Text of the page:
The choice of words to use in biomedical research papers is governed by a few basic principles. The first exercise in this chapter is designed to help you discover these principles by evaluating words in sentences. The principles are stated and discussed in detail in the revisions at the end of this book. These principles are the most important concepts in this chapter.
The second exercise addresses a different issue—distinguishing between words whose meanings are similar but not exactly the same. One reason that distinguishing between words is difficult in English is that English is a particularly rich language, incorporating some half a million words and having an abundance of synonyms and near synonyms. Another reason that distinctions are difficult is that English, like all other languages, is constantly changing. Fortunately, the meanings of most words remain essentially the same over the centuries. "Lungs" are still lungs and "to increase" is still to increase (but see Exercise 1.2). However, over time, the meanings of some words change to serve the needs of the people who speak the language. One way that words change is by taking on extra meanings. Some words even come to mean their opposite. For example, "scan" means both "to glance at quickly" (as in "to scan a list of titles") and "to scrutinize closely." Furthermore, in the last 25 or 30 years, "scan" has taken on a new meaning in medicine: "to examine the human body for the presence or localization of radioactive material." In addition, "scan," which was only a verb before, is now also a noun, meaning a picture of the distribution of radioactive material in some part of the body. Thus, at any given moment, some words in the language are in flux. Exercise 1.2 focuses on several sets of words that biomedical researchers tend to confuse. Twenty years from now, different words might be included in this exercise.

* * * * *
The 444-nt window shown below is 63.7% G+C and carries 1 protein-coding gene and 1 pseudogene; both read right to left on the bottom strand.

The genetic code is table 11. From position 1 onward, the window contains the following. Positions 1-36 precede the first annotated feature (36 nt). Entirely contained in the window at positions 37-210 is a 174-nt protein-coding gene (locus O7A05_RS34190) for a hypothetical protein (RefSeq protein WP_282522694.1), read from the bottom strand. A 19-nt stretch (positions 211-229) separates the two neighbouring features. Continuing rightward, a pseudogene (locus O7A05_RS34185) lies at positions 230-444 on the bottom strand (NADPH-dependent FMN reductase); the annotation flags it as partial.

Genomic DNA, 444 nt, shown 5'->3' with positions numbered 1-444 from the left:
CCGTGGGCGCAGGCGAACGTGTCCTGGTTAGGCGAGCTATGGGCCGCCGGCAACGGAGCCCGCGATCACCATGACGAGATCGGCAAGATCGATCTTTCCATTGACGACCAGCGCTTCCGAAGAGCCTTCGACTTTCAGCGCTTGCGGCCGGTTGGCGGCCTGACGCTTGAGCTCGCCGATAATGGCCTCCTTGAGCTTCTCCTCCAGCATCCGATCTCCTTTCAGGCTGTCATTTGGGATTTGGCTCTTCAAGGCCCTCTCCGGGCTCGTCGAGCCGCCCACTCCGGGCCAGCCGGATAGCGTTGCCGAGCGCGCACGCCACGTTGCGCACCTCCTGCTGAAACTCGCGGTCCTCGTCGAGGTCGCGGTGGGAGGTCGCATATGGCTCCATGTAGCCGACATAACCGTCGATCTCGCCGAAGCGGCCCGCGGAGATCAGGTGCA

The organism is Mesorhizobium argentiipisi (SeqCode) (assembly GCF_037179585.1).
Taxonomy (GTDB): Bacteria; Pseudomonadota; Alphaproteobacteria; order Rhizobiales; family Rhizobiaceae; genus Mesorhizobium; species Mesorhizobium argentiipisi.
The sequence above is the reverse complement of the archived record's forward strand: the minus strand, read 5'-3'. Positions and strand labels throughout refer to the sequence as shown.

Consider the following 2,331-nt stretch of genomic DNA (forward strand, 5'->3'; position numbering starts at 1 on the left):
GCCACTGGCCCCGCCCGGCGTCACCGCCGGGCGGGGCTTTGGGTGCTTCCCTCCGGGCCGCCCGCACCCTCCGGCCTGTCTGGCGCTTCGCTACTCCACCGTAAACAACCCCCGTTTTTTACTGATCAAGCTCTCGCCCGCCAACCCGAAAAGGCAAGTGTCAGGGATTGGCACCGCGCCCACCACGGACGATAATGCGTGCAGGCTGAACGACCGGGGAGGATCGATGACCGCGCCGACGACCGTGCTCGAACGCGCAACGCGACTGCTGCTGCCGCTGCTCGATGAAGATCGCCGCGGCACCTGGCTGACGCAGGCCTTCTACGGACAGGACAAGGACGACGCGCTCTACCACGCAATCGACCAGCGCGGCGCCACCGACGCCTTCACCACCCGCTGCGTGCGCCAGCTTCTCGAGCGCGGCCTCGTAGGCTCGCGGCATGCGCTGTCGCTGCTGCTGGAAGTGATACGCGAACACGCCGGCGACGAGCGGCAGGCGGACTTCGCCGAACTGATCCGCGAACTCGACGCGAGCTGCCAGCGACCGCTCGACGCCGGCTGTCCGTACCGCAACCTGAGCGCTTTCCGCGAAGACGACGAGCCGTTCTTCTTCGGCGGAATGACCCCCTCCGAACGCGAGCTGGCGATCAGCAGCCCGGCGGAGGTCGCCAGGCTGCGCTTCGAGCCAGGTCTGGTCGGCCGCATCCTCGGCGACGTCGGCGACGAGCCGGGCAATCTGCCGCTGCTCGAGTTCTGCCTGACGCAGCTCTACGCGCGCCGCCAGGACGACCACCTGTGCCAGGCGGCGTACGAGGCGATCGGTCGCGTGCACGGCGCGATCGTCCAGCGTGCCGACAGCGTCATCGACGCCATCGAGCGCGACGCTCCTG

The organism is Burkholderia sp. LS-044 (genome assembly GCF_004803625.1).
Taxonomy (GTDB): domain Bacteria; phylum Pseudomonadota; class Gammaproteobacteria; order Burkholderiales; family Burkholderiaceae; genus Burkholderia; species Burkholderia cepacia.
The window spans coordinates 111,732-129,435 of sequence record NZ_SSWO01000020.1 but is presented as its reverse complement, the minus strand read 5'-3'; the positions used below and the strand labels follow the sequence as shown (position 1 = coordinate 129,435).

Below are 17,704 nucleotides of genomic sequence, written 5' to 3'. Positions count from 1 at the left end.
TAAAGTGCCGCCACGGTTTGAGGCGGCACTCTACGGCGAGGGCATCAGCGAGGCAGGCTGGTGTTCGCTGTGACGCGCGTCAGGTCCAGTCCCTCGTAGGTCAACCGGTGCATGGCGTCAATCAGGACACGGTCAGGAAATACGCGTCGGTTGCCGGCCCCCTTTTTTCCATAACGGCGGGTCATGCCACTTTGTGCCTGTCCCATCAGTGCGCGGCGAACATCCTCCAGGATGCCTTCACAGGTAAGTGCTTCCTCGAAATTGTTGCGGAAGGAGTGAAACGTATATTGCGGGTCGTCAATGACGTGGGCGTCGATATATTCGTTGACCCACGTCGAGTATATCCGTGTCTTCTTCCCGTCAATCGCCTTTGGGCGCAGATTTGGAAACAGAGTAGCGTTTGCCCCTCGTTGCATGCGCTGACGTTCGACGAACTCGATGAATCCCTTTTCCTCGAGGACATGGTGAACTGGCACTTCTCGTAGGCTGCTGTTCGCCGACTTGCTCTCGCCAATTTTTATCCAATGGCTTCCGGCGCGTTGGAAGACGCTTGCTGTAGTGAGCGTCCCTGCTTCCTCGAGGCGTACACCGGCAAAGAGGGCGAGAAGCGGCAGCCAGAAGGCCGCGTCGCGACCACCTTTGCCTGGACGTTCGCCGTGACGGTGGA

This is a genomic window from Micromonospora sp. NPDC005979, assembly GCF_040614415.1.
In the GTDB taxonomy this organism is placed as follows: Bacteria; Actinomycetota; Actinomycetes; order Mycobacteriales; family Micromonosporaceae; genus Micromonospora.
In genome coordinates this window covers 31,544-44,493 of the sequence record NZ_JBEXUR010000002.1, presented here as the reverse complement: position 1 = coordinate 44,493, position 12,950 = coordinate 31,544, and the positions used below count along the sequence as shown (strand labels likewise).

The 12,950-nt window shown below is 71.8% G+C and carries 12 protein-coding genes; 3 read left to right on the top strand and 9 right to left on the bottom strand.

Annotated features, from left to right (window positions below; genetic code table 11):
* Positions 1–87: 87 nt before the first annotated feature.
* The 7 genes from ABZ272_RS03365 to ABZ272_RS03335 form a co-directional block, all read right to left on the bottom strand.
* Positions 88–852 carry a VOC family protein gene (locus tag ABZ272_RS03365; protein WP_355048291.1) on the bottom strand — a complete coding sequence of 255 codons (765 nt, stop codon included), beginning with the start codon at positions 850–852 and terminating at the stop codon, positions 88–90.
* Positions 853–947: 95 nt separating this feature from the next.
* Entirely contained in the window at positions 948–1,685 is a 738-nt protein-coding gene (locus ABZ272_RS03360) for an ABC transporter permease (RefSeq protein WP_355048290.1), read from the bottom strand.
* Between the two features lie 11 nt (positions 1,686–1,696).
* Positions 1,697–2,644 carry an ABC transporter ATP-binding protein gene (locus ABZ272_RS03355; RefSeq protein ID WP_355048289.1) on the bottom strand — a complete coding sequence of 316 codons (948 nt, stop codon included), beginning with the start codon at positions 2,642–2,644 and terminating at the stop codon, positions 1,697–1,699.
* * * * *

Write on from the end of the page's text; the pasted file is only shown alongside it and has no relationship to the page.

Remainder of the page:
In the remaining pages of this chapter, the words in Exercise 1.2, and also several other words, are defined and examples of their use are given.
In all the examples and exercises in this chapter, we will be looking at words in context, not in isolation. The reason is that words are not "good" or "bad" individually; rather, words must be viewed in the context of a given sentence and, as we will see, in a given paragraph and, indeed, in the paper as a whole.
There is no final authority on the use of words in English. The standard used in scholarly writing (including biomedical research papers) is the practice of educated writers. For specific guidance on the meanings and existence of individual words, Americans use unabridged dictionaries such as Webster's Third New International Dictionary of the English Language Unabridged (Webster's Third). For specific guidance on current usage of words, see the usage notes in The American Heritage Dictionary of the ...